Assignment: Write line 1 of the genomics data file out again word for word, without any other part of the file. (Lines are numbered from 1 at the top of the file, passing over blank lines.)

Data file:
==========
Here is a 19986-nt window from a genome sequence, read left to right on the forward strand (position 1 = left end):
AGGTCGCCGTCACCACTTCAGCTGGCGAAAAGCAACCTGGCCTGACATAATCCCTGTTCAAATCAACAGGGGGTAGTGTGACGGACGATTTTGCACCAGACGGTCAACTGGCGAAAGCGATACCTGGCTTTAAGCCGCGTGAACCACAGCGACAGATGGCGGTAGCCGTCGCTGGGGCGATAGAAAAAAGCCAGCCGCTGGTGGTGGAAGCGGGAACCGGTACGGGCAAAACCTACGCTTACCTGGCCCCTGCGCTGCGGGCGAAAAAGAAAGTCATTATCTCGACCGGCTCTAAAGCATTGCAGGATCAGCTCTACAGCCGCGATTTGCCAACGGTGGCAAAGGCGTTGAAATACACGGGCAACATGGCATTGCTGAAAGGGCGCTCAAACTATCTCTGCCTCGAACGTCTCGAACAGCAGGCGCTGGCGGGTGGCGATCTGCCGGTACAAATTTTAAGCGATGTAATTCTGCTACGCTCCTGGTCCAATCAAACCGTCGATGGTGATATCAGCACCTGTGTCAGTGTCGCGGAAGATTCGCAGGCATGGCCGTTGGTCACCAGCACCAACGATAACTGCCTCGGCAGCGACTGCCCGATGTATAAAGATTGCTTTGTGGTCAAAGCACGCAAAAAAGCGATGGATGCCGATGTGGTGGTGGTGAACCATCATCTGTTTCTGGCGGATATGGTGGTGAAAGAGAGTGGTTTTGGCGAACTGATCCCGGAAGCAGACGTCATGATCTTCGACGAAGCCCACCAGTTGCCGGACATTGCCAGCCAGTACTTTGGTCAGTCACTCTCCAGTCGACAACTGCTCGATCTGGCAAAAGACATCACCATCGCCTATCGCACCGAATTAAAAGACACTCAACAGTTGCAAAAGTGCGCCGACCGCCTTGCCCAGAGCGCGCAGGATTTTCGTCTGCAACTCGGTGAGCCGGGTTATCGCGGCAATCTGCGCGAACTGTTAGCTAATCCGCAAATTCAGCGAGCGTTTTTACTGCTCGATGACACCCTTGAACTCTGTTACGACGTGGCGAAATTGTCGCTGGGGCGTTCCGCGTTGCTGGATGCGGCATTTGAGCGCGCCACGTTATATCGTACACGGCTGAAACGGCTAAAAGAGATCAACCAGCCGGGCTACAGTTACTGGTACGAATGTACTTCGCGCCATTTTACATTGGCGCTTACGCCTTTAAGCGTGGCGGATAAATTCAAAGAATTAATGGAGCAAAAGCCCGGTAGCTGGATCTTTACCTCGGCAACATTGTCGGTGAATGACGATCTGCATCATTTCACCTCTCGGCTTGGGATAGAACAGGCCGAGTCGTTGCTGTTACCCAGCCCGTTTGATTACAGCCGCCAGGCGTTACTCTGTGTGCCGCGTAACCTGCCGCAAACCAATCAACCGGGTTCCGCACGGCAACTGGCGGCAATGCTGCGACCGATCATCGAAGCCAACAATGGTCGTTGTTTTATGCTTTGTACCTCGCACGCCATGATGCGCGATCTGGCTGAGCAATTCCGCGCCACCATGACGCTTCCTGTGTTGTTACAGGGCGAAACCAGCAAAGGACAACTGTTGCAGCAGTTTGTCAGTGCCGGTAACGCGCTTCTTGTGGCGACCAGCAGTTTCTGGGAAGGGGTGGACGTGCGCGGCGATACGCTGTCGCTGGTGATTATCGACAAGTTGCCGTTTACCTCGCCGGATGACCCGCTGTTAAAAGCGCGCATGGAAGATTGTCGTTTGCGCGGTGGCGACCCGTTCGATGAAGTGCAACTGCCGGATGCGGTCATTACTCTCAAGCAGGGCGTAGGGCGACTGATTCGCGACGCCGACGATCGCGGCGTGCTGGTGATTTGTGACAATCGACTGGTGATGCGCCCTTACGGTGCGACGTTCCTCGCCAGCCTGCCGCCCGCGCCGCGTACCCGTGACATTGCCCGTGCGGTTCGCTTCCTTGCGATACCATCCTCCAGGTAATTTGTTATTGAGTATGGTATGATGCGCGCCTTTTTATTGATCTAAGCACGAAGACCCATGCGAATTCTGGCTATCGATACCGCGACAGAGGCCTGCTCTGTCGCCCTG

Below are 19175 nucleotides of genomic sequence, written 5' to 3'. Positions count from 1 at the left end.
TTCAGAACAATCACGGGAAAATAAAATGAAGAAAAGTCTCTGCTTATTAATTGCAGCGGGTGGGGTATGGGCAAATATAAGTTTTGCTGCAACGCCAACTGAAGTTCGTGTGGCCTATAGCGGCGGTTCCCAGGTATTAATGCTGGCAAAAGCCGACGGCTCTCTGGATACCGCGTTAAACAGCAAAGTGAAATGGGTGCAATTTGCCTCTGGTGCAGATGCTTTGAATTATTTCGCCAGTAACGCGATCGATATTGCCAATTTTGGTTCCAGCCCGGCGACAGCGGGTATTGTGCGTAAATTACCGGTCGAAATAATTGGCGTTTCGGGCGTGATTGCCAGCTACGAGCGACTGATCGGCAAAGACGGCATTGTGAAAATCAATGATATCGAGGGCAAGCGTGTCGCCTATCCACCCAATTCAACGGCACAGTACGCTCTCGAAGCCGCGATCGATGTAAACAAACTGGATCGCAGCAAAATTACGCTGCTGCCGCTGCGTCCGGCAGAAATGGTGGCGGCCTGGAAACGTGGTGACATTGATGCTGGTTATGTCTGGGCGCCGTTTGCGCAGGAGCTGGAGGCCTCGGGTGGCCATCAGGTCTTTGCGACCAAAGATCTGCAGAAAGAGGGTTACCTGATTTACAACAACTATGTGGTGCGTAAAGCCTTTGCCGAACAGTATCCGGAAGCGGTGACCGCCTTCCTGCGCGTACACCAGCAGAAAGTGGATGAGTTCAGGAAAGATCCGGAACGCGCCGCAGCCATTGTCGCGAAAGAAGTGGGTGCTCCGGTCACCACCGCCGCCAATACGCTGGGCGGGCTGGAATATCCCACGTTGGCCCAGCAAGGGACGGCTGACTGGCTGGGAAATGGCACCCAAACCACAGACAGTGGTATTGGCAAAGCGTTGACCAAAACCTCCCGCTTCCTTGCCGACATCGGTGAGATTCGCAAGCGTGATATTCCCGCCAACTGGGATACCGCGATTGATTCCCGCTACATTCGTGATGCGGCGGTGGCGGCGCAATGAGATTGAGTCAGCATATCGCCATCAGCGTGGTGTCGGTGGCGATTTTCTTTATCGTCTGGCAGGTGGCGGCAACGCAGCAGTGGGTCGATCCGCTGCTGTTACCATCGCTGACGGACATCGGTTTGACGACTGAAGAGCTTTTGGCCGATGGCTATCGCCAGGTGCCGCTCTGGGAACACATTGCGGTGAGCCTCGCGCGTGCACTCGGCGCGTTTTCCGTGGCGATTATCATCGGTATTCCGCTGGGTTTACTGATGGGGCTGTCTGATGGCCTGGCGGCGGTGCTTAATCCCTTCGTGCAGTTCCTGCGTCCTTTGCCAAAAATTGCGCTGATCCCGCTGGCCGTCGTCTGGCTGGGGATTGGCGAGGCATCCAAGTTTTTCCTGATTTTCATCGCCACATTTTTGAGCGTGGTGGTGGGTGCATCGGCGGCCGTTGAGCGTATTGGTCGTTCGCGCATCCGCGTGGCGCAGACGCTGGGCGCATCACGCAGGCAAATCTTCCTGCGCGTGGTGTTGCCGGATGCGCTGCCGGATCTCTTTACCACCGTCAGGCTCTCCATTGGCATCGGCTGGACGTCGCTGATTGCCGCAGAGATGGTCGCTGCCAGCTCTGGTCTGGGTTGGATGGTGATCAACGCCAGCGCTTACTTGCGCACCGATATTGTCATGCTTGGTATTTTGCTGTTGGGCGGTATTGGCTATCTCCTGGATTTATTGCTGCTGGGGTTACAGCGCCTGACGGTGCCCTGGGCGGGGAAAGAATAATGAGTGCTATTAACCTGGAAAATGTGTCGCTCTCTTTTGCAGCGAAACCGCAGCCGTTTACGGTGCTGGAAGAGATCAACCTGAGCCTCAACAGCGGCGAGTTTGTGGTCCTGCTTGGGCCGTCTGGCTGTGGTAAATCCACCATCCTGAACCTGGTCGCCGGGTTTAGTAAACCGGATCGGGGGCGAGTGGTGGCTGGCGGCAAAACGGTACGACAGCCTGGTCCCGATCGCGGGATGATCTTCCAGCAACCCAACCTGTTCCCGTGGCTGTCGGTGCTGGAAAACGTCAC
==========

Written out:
Here is a 19986-nt window from a genome sequence, read left to right on the forward strand (position 1 = left end):